No Kidding: Sales Really Is The New Arts Marketing

My recent Halloween post about sales may have been satire, but the message was no joke. Sales is the new arts marketing. If your organization isn’t serious about sales, it probably won’t survive.

If you’re not quite sure what sales is, here’s a definition:

Sales is about engaging with people in the marketplace, persuading them to buy your products, and making sure their transactions are completed.

In the arts we lump many things under the sales umbrella including box office, phone rooms, ticketing system management, websites, etc., but these are really just customer service. If the customer has already decided to buy and has contacted you to make the purchase, it’s not sales.

We also talk about group sales, but this is an archaic pigeonhole that needs to be eliminated.

Sales is a proactive, persuasive endeavor designed to identify potential customers, reach out to them personally, motivate them to buy, and manage their sales transactions to completion. It also involves the development of long-lasting, mutually beneficial community relationships. (Think of it as goal-oriented community engagement.)

I was encouraged to read recently about Seattle Symphony Orchestra’s successful sales initiative. They’ve hired a manager-level salesperson who identifies and then connects with key individuals in the business community who can deliver single ticket sales in bulk. From what I can tell, this is a good example of where most large to mid-size arts institutions should be starting.

If your organization is considering sales, there are several things that require careful consideration. I will be detailing these issues in subsequent posts, but here are a few highlights.

ARTS CULTURE vs. SALES CULTURE

Any arts organization that wants to embrace sales will have to be prepared for seismic changes in its organizational culture. Nonprofit arts organizations are, by nature, self-centered and inwardly focused. Sales culture, meanwhile, is consumer-centered and outwardly focused. Because arts and sales are so diametrically opposed in their fundamental orientations, most arts organizations will find it painful and perhaps even impossible to incorporate sales into their administrative systems.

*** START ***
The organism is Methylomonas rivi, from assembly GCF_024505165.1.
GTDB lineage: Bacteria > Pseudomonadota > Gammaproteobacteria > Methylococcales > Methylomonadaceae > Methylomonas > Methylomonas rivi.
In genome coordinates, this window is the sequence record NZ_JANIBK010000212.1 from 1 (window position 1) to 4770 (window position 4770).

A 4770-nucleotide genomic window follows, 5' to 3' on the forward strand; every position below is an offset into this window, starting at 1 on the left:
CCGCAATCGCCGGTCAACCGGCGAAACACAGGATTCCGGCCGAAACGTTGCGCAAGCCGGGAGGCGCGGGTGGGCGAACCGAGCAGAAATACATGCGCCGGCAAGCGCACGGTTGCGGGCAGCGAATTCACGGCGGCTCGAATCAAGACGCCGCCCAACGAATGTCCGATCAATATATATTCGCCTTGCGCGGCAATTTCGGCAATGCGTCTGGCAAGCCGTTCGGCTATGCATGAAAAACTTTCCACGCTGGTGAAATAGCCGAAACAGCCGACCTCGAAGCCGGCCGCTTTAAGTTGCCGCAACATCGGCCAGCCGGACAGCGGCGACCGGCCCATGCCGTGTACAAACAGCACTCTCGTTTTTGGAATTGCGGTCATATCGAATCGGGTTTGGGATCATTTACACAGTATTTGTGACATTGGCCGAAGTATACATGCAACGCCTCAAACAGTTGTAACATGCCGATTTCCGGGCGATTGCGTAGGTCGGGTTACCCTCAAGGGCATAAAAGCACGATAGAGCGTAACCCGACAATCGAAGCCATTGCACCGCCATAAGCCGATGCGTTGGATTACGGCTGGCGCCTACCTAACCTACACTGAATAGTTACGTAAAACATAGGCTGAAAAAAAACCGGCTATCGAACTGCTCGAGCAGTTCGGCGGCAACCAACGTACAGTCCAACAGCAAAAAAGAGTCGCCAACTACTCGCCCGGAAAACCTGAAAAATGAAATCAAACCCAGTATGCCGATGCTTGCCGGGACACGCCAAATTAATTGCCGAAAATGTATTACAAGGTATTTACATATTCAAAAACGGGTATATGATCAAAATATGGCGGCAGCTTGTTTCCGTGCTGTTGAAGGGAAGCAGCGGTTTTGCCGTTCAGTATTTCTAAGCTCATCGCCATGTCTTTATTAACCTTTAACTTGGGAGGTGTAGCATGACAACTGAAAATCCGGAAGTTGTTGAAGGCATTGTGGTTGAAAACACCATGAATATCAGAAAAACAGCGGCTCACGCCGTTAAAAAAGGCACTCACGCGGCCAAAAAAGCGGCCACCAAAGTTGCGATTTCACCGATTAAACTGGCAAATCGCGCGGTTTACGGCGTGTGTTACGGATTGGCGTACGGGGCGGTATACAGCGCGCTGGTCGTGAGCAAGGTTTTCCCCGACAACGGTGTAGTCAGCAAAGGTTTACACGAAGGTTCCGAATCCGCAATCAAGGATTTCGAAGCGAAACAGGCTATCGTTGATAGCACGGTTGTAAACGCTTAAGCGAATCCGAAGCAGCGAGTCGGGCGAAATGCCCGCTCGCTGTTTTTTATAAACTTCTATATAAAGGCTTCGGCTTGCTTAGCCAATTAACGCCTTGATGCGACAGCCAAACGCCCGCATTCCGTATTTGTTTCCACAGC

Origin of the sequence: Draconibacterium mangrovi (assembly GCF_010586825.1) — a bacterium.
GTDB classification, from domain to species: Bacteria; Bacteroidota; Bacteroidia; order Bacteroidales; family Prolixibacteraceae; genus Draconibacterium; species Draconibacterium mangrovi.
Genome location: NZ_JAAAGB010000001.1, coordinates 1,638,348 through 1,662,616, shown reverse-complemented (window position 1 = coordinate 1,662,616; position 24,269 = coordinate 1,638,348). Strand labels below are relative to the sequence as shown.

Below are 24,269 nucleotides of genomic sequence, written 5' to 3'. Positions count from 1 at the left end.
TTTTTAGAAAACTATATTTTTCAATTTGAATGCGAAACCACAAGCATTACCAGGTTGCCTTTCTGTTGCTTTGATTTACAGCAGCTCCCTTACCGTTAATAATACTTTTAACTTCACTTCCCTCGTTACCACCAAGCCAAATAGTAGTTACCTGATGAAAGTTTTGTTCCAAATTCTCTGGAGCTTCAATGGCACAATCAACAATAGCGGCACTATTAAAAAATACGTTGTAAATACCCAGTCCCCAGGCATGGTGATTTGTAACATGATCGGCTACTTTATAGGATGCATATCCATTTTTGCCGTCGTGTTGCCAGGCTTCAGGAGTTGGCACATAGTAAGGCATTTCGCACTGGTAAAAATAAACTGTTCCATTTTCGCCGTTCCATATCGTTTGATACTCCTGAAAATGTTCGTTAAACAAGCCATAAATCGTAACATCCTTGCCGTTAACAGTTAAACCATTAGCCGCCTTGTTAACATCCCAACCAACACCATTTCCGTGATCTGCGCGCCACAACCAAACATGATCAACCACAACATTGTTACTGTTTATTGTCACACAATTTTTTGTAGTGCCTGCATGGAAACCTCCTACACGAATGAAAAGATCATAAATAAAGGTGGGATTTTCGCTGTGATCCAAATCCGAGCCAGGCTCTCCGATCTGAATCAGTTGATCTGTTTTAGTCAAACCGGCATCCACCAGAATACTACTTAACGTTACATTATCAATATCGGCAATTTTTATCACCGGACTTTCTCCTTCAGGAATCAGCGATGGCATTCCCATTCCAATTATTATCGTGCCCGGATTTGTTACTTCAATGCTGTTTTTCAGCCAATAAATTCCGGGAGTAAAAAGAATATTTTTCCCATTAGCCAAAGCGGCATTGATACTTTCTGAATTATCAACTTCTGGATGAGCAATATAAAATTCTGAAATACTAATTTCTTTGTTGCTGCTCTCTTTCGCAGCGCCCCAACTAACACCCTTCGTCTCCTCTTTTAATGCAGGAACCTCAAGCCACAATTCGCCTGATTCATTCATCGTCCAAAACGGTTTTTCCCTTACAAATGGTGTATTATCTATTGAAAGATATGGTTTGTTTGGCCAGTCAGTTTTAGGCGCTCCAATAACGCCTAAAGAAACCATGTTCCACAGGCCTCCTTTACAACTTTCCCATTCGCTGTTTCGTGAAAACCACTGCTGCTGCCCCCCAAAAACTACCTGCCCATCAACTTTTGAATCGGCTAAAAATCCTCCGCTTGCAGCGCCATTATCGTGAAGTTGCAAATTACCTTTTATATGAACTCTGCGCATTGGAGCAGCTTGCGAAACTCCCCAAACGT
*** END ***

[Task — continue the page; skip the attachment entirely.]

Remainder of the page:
B-to-C vs. B-to-B

The largest hurdle organizations will face with sales is being operationally capable of satisfying the demand. Nonprofit arts organizations sell tickets to consumers, which means they operate on a business-to-consumer (B-to-C) model. Sales will focus largely on selling tickets to businesses, however, which means that arts organizations will have to modify their operational systems to accommodate business-to-business (B-to-B) practices. Unfortunately, all of our ticketing and box office systems (and cultures) are designed around B-to-C demand and often can’t (or won’t) capitalize on B-to-B potential.

TRADITION vs. SURVIVAL

Arts leaders who have no particular expertise in professional marketing take great comfort in tradition because it gives them something to point to and say, “this is how it’s done.” But there will be no such tradition to fall back on with sales. No one can say, “that’s-the-way-we’ve-always-done-it” because it’s never been done this way. Embracing sales will mean doing something new – or at least new for the arts. Theme parks, major league sports teams and popular visitor attractions have been doing sales for decades. Theirs are the traditions that arts leaders will need to rely on.

PERSUASION vs. PROMOTION

Sales is a persuasive enterprise. Arts marketing is a promotional enterprise. The difference between persuasion and promotion is key to understanding why sales is necessary. As self-motivated audiences die off, promotion loses its power. And as under-motivated audiences become our only hope for survival, persuasion becomes paramount. Arts organizations that fail to sell (a.k.a. persuade people to buy) will die.

 

Sales is coming. Every arts organization will have to deal with it sooner or later. Those who deal with it sooner will stand a far greater chance of making it through this audience crisis.

If you’d like to find out how your organization can increase paid participation by selling tickets, join me for a series of posts focusing on sales – the new arts marketing.

 

 

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